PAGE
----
This week under The Magical Gazebo, where I like to sit for the reviews, is an old favorite called The Door In The Wall by Marguerite de Angeli, which won the Newbery Medal in 1950. The theme of being heroic despite circumstances is very appropriate for the upcoming Memorial Day Holiday, and I want to thank any family and friends here who’ve served for our freedom.
Rating: 5 out of 5 stars
Is it a clean read? Yes but there are serious topics covered during the time of the plague, so perhaps better for tweens and teens than young readers.
Back of book:
Ever since he can remember, Robin, son of Sir John de Bureford, has been told what is expected of him as the son of a nobleman. He must learn the ways of knighthood. But Robin’s destiny is changed in one stroke: he falls ill and loses the use of his legs. Fearing a plague, his servants abandon him and Robin is left alone. A monk named Brother Luke rescues Robin and takes him to the hospice of St. Mark’s where he is taught woodcarving and—much harder—patience and strength. Says Brother Luke, “Thou hast only to follow the wall far enough and there will be a door in it.”
Robin soon enough learns what Brother Luke means. And when the great castle of Lindsay is in danger, it is Robin, who cannot mount a horse and ride to battle, who saves the townspeople and discovers there is more than one way to serve his king.
I’ve been listening on audio book to this long-time favorite and it could not be more perfect timing. The first time we read this together, my son had a broken ankle he got from a stray ball during baseball season, which kept him recovering during summer vacation. He was pretty sad watching friends in the pool and swimming. This book was a perfect perspective while we were waiting and playing board games. This time we’ve hit other bumps as can happen in life. We are canceling summer plans to be close to help family with serious medical issues if needed. It’s been a challenging year after our move. I’d been looking for something encouraging on long rides for my kids, and this came to memory.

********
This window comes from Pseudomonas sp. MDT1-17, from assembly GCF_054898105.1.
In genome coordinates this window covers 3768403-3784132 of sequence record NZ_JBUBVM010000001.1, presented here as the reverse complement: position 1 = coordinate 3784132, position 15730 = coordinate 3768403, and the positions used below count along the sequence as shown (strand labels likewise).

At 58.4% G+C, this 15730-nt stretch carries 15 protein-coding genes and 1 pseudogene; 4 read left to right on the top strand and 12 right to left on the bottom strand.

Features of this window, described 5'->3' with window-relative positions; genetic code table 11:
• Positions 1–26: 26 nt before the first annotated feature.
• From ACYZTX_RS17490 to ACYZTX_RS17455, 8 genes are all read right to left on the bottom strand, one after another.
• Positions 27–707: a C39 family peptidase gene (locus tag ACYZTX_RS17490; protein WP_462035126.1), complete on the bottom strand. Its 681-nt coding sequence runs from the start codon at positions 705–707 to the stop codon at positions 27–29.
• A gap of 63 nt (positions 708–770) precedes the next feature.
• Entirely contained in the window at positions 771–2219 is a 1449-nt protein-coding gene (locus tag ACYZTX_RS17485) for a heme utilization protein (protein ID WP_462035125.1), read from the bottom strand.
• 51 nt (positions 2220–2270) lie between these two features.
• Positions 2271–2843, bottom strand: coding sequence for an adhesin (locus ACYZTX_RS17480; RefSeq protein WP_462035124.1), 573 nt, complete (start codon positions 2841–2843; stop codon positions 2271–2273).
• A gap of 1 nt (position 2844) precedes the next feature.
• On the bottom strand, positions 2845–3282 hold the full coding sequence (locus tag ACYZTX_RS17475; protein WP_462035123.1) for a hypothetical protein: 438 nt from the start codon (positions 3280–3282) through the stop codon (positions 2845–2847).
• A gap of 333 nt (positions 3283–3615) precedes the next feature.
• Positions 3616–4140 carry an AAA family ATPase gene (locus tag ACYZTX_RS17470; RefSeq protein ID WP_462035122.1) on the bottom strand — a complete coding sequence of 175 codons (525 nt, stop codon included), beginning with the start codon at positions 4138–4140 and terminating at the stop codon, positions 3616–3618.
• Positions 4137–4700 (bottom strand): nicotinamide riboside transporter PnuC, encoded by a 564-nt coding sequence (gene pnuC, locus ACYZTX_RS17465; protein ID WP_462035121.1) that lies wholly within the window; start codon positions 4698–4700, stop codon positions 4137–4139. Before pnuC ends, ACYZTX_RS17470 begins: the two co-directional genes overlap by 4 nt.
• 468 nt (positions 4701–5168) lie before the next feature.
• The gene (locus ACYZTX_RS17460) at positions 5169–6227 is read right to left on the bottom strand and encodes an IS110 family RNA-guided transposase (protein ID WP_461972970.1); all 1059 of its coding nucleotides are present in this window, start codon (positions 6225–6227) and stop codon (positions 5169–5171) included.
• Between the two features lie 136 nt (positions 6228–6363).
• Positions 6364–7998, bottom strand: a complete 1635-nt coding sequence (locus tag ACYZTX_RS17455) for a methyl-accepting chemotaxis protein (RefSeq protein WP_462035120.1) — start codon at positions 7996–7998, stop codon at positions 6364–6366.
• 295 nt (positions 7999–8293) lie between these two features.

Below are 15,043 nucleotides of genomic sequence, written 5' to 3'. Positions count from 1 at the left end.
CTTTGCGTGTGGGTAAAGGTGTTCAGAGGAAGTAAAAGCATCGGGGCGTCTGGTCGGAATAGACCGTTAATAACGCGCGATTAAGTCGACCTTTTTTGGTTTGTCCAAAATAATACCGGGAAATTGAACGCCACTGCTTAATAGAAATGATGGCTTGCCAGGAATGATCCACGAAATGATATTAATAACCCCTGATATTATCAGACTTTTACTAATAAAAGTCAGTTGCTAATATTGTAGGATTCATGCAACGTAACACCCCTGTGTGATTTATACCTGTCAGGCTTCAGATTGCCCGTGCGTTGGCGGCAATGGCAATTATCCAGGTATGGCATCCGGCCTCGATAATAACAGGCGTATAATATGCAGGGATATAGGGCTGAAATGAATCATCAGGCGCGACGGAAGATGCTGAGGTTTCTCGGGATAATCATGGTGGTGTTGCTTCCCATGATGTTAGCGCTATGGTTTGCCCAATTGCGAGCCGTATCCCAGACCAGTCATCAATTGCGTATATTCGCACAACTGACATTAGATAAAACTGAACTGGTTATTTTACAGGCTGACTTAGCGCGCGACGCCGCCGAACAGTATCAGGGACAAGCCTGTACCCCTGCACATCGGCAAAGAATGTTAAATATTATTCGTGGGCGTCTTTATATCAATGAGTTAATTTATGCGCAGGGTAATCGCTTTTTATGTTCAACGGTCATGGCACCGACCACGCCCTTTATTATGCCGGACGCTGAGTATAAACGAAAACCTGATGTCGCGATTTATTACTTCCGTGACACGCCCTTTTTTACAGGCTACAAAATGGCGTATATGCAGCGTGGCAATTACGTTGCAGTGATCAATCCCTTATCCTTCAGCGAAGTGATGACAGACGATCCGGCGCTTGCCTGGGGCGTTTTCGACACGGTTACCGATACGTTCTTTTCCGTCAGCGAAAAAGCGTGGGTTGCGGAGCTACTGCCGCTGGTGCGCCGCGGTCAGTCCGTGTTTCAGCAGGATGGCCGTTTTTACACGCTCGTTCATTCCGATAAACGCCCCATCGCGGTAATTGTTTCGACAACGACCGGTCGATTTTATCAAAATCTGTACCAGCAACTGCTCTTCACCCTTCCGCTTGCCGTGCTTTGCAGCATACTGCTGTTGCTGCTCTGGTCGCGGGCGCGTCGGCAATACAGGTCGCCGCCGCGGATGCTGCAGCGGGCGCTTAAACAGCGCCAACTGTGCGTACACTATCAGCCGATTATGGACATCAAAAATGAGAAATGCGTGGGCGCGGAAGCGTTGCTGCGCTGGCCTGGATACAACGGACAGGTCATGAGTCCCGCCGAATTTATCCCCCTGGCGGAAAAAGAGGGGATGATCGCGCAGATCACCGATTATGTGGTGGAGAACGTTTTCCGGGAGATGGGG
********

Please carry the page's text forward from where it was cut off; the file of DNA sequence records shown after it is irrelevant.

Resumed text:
The story of a young boy who, after being injured, finds a special way to heroically save his town, The Door In The Wall is a phenomenal example of how to look for life lessons when serious challenges are facing you. I’ve loved sharing this with my son and finding hidden gems we can discuss. Every time we see a doorway it’s a living reminder that even in difficult circumstances sometimes what’s most important in life rises to the surface. We can still find purpose and importance despite circumstances or even challenges at school or in moving to a new town and beginning again.
I think the favorite part for me is the character arc for young Robin, who moves from complaining to being grateful for every little improvement in his abilities. It seems like in our go-go-go lifestyle, Marguerite de Angeli has crafted a story that helps one to slow down and appreciate the simplest of tasks and abilities, and take a new perspective on losses. She’s again transformed my perspective as well, that every challenge or loss can also bring a new “door in the wall” to another direction of possibilities. I’d like to endeavor to live with that in mind, and this is an excellent summer read for your tween or teen.
Elizabeth Van Tassel writes compelling middle-grade fantasy. She brings her knowledge and expertise in the field of gemology to the page and infuses her love of folklore into modern adventures filled with mystery. A wildfire survivor, Elizabeth also understands the both power of loss and the power of hope. And she’s always on the hunt for a great story. Elizabeth currently resides in the Bay Area with her husband and two sons. She can be found wandering the gardens of Filoli House, enjoying her favorite coffee shops, and engaging with other writers.